Sometimes, reading the tea leaves in Washington can be as difficult as filling out a perfect March Madness ballot.

Could Congress really enact tax code changes that could be detrimental to the nonprofit sector, or is there absolutely nothing to worry about? Well, it depends on whom you ask. Some observers suggest that 2015 could be the year that Republicans and Democrats finally compromise on a plan to overhaul and simplify the bloated U.S. tax code. Others say there’s virtually no chance that Republicans and Democrats will be making any big compromises.

Jewish nonprofits should take a middle approach, neither sounding the alarm, nor passively dismissing the debate as pie-in-the-sky chatter. Every time a volunteer or professional representative of a Jewish nonprofit meets with a lawmaker, there should at least be a mention about the necessity of preserving existing charitable contribution deductions. The case for nonprofits must continue to be made. While our donors aren’t necessarily motivated primarily by tax returns, most savvy and wealthy philanthropists strategically make their gifts to maximize tax benefits.

Much of the chatter of the past few years has focused on two proposals: one hailing from the White House and other from Congressional Republicans. Both proposals would, if enacted, seriously erode the century-old system established with the personal income tax. Essentially, the government agrees to forgo some tax revenue so that two, three and four times that amount can benefit the public via nonprofits.

In February, for a seventh consecutive year, the president included in his budget a 28 percent cap on charitable tax deductions on individuals in the top tax brackets. The administration has said this will bring much needed revenue to Uncle Sam, but experts predict losses to nonprofits ranging from $1 billion to $9 billion.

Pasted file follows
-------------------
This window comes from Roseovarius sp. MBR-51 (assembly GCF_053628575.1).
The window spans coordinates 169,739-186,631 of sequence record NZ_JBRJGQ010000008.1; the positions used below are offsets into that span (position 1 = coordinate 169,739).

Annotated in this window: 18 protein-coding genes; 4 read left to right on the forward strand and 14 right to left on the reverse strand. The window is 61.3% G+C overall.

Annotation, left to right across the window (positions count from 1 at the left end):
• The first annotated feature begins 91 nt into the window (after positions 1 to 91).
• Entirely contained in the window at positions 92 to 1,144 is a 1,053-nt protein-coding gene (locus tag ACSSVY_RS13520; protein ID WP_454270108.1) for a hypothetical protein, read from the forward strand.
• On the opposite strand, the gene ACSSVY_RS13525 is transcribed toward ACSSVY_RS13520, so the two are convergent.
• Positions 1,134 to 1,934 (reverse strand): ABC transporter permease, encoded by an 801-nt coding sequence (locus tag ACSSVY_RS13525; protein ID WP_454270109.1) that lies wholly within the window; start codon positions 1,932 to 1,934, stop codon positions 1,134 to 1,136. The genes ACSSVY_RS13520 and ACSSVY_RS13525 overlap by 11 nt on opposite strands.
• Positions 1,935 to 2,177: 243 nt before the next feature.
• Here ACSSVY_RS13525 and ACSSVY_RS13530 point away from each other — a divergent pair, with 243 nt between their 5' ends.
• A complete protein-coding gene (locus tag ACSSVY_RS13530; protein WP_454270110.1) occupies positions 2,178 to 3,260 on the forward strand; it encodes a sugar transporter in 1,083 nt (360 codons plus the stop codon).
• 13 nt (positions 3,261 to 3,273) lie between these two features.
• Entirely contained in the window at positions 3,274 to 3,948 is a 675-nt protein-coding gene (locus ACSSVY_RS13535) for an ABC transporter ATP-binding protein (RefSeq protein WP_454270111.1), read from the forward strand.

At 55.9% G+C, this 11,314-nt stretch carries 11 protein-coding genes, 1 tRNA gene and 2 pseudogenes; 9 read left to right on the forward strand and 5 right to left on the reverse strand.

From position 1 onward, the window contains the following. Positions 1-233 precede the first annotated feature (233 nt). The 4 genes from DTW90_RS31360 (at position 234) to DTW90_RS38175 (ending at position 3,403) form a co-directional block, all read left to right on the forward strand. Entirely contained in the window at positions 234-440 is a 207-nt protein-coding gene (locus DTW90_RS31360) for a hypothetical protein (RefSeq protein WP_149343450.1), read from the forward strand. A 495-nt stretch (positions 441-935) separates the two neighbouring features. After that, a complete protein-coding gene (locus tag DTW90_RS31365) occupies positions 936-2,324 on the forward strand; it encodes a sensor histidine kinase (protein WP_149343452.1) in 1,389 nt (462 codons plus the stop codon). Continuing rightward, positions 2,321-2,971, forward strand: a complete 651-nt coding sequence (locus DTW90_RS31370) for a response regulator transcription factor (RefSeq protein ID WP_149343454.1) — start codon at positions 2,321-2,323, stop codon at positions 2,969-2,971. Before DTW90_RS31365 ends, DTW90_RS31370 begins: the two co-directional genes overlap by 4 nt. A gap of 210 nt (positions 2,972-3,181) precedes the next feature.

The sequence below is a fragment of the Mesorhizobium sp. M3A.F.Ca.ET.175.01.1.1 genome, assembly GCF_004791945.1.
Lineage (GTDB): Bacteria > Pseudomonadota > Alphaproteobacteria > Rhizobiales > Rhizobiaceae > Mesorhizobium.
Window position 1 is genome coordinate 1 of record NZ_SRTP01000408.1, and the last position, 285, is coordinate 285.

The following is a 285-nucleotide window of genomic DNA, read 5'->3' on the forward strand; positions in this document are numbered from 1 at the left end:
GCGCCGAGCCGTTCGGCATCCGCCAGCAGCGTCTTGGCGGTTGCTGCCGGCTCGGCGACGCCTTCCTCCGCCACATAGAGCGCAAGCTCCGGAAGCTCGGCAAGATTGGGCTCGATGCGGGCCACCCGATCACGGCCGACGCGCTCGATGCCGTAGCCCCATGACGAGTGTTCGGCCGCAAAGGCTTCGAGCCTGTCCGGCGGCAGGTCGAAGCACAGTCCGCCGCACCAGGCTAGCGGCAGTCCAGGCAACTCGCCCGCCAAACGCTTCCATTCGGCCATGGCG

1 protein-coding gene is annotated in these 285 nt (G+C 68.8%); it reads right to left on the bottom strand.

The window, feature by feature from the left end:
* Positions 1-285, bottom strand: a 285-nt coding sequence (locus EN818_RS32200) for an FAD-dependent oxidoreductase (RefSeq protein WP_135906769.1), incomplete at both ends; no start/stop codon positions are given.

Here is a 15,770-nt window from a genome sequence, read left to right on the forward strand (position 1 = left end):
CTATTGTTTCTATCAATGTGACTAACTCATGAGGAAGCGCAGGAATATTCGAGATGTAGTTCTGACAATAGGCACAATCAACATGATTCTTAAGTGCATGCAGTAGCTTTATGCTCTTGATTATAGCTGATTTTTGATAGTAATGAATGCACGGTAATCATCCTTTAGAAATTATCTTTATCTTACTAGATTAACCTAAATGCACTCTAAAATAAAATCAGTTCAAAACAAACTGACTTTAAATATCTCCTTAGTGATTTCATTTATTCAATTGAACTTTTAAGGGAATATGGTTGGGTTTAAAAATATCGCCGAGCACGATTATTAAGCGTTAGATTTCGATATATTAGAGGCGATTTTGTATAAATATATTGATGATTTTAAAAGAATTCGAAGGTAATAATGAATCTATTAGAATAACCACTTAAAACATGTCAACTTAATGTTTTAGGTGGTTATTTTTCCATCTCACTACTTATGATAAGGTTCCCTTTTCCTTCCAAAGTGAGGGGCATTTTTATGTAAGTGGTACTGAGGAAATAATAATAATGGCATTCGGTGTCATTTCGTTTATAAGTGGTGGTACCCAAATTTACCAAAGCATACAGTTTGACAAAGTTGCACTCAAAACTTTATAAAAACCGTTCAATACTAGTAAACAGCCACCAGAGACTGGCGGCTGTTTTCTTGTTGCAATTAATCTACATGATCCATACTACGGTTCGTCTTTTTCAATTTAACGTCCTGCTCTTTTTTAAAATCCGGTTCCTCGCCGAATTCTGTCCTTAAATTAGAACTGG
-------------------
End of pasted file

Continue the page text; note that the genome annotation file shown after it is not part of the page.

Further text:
The second idea was proposed last year by the now retired House Ways and Means Committee Chairman Dave Camp (R-Michigan.) Camp’s massive tax overhaul proposal called for limiting charitable deductions to instances when donations exceed 2 percent of the taxpayer’s adjusted gross income. Experts predict that, if enacted, this could cost the nonprofit sector $3 billion in lost donations. Though Camp is no longer in office, his overhaul proposal is considered to still be meriting serious consideration.

Jason Lee, general counsel for the Association of Fundraising Professionals, said in a recent webinar organized by the Giving Institute that when it comes to tax proposals in 2015, everything remains on the table. He recommended not being complacent regarding Congressional discussion of the 28 percent just because the idea has been around for seven years and has failed to generate momentum. There’s interest from both parties in doing something before all gears shift to election mode, and nonprofits, Lee said, must be as vigilant as ever in lobbying their own lawmakers against changes that could hurt the nonprofit sector.

Meanwhile, Steven Woolf, senior tax policy analyst for the Jewish Federations of North America, said in a recent interview with us that it is highly unlikely that Congress will pass either the 28 percent cap or the 2 percent floor this year.